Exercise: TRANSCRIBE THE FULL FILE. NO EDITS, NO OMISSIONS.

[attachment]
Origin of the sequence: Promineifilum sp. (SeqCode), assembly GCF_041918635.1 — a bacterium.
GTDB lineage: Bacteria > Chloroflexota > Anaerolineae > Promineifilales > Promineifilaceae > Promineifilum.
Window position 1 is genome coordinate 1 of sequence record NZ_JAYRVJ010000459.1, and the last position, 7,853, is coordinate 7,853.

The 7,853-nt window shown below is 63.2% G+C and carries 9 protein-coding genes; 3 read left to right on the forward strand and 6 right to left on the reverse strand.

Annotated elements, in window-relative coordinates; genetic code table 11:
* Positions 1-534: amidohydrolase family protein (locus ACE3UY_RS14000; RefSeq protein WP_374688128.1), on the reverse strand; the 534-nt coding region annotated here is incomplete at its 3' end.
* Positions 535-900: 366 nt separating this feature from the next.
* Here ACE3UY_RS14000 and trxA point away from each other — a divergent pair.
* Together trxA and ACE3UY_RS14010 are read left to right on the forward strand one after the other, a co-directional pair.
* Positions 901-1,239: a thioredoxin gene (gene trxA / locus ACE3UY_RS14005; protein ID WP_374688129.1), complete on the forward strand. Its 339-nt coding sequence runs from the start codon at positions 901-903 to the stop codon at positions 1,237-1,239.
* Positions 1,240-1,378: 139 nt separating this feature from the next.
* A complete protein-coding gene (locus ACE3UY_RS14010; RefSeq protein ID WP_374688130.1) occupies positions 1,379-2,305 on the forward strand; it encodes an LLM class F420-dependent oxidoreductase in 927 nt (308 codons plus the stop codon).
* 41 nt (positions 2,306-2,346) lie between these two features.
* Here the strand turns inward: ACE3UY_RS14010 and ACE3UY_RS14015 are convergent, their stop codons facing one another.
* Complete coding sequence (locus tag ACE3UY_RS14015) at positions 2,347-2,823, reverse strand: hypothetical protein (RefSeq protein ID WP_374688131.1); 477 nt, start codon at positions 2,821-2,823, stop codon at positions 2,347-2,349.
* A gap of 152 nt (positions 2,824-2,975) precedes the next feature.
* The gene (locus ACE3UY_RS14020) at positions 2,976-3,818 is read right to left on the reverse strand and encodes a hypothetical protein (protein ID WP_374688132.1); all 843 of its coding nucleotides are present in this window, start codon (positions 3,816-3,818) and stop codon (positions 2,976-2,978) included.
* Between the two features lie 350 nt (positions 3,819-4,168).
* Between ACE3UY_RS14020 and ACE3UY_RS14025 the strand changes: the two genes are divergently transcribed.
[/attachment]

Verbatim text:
Origin of the sequence: Promineifilum sp. (SeqCode), assembly GCF_041918635.1 — a bacterium.
GTDB lineage: Bacteria > Chloroflexota > Anaerolineae > Promineifilales > Promineifilaceae > Promineifilum.
Window position 1 is genome coordinate 1 of sequence record NZ_JAYRVJ010000459.1, and the last position, 7,853, is coordinate 7,853.

The 7,853-nt window shown below is 63.2% G+C and carries 9 protein-coding genes; 3 read left to right on the forward strand and 6 right to left on the reverse strand.

Annotated elements, in window-relative coordinates; genetic code table 11:
* Positions 1-534: amidohydrolase family protein (locus ACE3UY_RS14000; RefSeq protein WP_374688128.1), on the reverse strand; the 534-nt coding region annotated here is incomplete at its 3' end.
* Positions 535-900: 366 nt separating this feature from the next.
* Here ACE3UY_RS14000 and trxA point away from each other — a divergent pair.
* Together trxA and ACE3UY_RS14010 are read left to right on the forward strand one after the other, a co-directional pair.
* Positions 901-1,239: a thioredoxin gene (gene trxA / locus ACE3UY_RS14005; protein ID WP_374688129.1), complete on the forward strand. Its 339-nt coding sequence runs from the start codon at positions 901-903 to the stop codon at positions 1,237-1,239.
* Positions 1,240-1,378: 139 nt separating this feature from the next.
* A complete protein-coding gene (locus ACE3UY_RS14010; RefSeq protein ID WP_374688130.1) occupies positions 1,379-2,305 on the forward strand; it encodes an LLM class F420-dependent oxidoreductase in 927 nt (308 codons plus the stop codon).
* 41 nt (positions 2,306-2,346) lie between these two features.
* Here the strand turns inward: ACE3UY_RS14010 and ACE3UY_RS14015 are convergent, their stop codons facing one another.
* Complete coding sequence (locus tag ACE3UY_RS14015) at positions 2,347-2,823, reverse strand: hypothetical protein (RefSeq protein ID WP_374688131.1); 477 nt, start codon at positions 2,821-2,823, stop codon at positions 2,347-2,349.
* A gap of 152 nt (positions 2,824-2,975) precedes the next feature.
* The gene (locus ACE3UY_RS14020) at positions 2,976-3,818 is read right to left on the reverse strand and encodes a hypothetical protein (protein ID WP_374688132.1); all 843 of its coding nucleotides are present in this window, start codon (positions 3,816-3,818) and stop codon (positions 2,976-2,978) included.
* Between the two features lie 350 nt (positions 3,819-4,168).
* Between ACE3UY_RS14020 and ACE3UY_RS14025 the strand changes: the two genes are divergently transcribed.